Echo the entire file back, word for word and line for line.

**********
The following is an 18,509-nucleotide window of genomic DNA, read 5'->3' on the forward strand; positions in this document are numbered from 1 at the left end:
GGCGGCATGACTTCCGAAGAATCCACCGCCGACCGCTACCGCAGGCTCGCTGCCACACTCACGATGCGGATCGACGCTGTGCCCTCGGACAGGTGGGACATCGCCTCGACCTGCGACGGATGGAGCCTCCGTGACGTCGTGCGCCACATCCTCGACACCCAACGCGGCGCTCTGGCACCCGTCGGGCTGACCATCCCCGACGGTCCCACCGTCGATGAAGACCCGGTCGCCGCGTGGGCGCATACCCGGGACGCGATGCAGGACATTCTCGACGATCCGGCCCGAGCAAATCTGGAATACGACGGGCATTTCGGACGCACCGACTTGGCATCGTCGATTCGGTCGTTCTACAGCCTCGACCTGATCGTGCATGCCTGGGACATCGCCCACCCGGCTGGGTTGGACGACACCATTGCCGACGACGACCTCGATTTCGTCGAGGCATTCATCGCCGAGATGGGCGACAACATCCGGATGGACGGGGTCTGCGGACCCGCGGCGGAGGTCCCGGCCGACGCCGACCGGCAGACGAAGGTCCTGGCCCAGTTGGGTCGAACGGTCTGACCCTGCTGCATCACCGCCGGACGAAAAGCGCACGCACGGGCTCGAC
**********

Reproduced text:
The following is an 18,509-nucleotide window of genomic DNA, read 5'->3' on the forward strand; positions in this document are numbered from 1 at the left end:
GGCGGCATGACTTCCGAAGAATCCACCGCCGACCGCTACCGCAGGCTCGCTGCCACACTCACGATGCGGATCGACGCTGTGCCCTCGGACAGGTGGGACATCGCCTCGACCTGCGACGGATGGAGCCTCCGTGACGTCGTGCGCCACATCCTCGACACCCAACGCGGCGCTCTGGCACCCGTCGGGCTGACCATCCCCGACGGTCCCACCGTCGATGAAGACCCGGTCGCCGCGTGGGCGCATACCCGGGACGCGATGCAGGACATTCTCGACGATCCGGCCCGAGCAAATCTGGAATACGACGGGCATTTCGGACGCACCGACTTGGCATCGTCGATTCGGTCGTTCTACAGCCTCGACCTGATCGTGCATGCCTGGGACATCGCCCACCCGGCTGGGTTGGACGACACCATTGCCGACGACGACCTCGATTTCGTCGAGGCATTCATCGCCGAGATGGGCGACAACATCCGGATGGACGGGGTCTGCGGACCCGCGGCGGAGGTCCCGGCCGACGCCGACCGGCAGACGAAGGTCCTGGCCCAGTTGGGTCGAACGGTCTGACCCTGCTGCATCACCGCCGGACGAAAAGCGCACGCACGGGCTCGAC